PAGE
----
The Home Garden system from Nelson and Pade, Inc. (www.aquaponics.com) was chosen for the FULL CIRCLE AQUAPONICS DEMONSTRATION SITE project. This size consists of four 50-gallon fish tanks designed to produce 120 tilapia annually in a sequential pattern with two stockings for each tank at 15 fish per tank and three 4 foot X 6 foot raft tanks for growing produce. Completing the system are four bio filter tanks including a clarifier, a mineralization tank and degassing tank along with an air blower and pump and a purge tank. The production of vegetables for this sized system is estimated at 2000 lettuce plants per year.
Fish will be obtained through White Brook Tilapia (www.tilapiasource.com) with a separate aquarium tank set up for breeding pairs (1 male to 3 females) to allow for sustainability.
Lettuce will be seeded weekly to allow for weekly harvests. Other fruiting crops such as tomatoes, cucumbers, peppers, etc. will be handled in a separate system once the initial system is fully operational.

Duckweed as supplemental fish food will be grown in a separate tank. Red wiggler worms from the compost system will be raised in a coir clean-out bed, Black Soldier Fly grubs and meal worms will be raised for fish food.

Water quality, fish health, feeding rates, plant production and temperature data will be documented daily.

The system arrived on January 2, 2013. The instruction manual is clear and easy to follow.
It will take approximately one week to put the system together.

The collector tubes, manifold and supporting framework were delivered on December 9, 2012. They will be held in storage until the company is able to install them. The tank, regulators and other integral parts will be set up by early spring. Data collecting sensors at three places and two depths will be used to monitor the change of temp in the heat sink. This data will be very important as no one has done this type of system in NW Kansas.

Once the non-traditional greenhouse was fully sealed we were able to evaluate its heat retention capabilities with no supplemental heat at all. Using a minimum/maximum thermometer that has inside and outside sensors we are seeing a steady 20 degree difference from outside temps. This internal difference is held both day and night. On clear days with full sun exposure there is a greater increase in interior temps.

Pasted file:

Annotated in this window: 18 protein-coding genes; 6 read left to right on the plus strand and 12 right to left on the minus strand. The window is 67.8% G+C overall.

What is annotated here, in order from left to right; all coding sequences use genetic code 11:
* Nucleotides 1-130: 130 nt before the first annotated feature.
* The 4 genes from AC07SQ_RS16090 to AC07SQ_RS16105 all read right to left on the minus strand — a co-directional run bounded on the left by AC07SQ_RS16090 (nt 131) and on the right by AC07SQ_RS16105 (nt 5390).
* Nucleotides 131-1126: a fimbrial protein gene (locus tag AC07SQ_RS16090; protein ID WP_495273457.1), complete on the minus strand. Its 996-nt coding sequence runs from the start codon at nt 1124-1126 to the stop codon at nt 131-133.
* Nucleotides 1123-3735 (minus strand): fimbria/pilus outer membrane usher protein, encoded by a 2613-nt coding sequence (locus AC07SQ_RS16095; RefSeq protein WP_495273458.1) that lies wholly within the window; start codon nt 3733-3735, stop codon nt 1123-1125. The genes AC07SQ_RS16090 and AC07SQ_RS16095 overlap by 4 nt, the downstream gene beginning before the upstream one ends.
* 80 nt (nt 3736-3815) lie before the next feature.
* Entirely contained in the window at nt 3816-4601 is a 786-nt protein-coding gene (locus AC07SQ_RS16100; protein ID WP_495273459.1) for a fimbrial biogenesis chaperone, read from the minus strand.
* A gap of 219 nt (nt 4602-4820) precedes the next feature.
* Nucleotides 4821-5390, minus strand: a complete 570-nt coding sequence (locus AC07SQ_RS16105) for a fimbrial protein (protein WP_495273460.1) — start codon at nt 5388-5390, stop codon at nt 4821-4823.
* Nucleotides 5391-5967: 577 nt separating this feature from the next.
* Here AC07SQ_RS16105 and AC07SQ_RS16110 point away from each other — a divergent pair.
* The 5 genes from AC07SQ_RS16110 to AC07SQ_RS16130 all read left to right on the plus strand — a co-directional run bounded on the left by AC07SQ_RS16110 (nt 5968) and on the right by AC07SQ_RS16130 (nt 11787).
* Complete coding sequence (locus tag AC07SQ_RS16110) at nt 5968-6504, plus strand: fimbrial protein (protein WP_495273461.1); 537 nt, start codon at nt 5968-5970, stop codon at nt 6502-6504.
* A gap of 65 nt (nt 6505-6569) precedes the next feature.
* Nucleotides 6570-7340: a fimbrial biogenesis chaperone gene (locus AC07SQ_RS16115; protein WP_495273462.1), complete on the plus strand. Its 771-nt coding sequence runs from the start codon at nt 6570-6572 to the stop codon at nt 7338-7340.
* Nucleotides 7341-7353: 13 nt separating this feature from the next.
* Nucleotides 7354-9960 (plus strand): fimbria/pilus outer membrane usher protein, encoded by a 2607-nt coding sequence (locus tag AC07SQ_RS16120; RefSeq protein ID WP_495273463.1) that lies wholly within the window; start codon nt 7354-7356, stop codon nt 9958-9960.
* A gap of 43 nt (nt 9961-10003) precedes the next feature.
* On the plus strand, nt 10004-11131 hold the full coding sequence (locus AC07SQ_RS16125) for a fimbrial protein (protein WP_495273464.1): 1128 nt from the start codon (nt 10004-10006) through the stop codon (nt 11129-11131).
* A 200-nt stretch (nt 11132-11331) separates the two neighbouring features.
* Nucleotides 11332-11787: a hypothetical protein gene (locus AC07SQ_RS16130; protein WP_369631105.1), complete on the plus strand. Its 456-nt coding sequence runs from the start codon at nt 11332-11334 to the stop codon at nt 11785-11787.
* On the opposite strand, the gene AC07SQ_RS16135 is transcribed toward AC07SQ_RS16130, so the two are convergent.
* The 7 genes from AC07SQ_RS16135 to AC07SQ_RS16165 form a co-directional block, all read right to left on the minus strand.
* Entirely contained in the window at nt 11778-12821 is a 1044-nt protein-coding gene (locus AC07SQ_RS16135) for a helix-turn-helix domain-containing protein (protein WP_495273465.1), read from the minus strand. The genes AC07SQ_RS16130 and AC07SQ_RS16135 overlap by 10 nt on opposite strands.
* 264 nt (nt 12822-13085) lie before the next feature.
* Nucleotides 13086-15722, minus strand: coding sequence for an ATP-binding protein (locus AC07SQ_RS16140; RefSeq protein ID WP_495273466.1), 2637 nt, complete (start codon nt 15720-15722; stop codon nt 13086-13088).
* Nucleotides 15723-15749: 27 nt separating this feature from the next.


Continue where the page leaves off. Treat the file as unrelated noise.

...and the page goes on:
We have found, using an instant read laser thermometer that there is too much heat loss through the metal siding with just a single layer of reflective bubble wrap. We will place a second, thicker layer with a dead air space to reduce this radiant loss and to prevent excessive heat during the summer months.

1. Place second layer of insulation on metal siding.
2. Place ‘ceiling’ of Aluminet over the three bays.
3. Complete website construction and begin advertising.
4. Install electrical routing once we have a clear footprint of the set up.
5. Set up solar electric panels.
6. Install all plumbing.
7. Connect solar hydronics system.
8. Assemble the aquaponics system and initiate test runs.
9. Establish data collection parameters.
10. Order first batch of tilapia fingerlings.
11. Begin planting schedule.
12. Work on perimeter landscaping.
13. Establish duckweed tank, black soldier fly colony and meal worm colony.

1. Contacted representatives of hydroponics, etc. at K-State, also formed a relationship with K-State Research and Experiment Station in Colby, KS.
2. Notified THE FURROW publication editor about the project with an invitation to consider us for a feature article.
3. Answered two inquiry e-mails based on the NCR-SARE Grant publicity from individuals in Arizona and Montana.
4. No field days or demonstrations scheduled at this date.

Aquaponics System

Nelson & Pade Home Garden system arrived 1-2-13.

Objectives/Performance Targets

Insulation of Metal Siding